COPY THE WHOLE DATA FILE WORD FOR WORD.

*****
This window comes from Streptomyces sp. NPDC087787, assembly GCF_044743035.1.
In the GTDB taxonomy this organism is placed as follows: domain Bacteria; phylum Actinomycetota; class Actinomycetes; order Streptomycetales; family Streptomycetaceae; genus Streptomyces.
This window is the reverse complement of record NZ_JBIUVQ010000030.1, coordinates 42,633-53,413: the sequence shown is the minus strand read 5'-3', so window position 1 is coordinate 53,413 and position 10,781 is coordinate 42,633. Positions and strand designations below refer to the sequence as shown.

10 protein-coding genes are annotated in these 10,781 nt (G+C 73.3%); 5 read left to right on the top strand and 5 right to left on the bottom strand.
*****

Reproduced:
This window comes from Streptomyces sp. NPDC087787, assembly GCF_044743035.1.
In the GTDB taxonomy this organism is placed as follows: domain Bacteria; phylum Actinomycetota; class Actinomycetes; order Streptomycetales; family Streptomycetaceae; genus Streptomyces.
This window is the reverse complement of record NZ_JBIUVQ010000030.1, coordinates 42,633-53,413: the sequence shown is the minus strand read 5'-3', so window position 1 is coordinate 53,413 and position 10,781 is coordinate 42,633. Positions and strand designations below refer to the sequence as shown.

10 protein-coding genes are annotated in these 10,781 nt (G+C 73.3%); 5 read left to right on the top strand and 5 right to left on the bottom strand.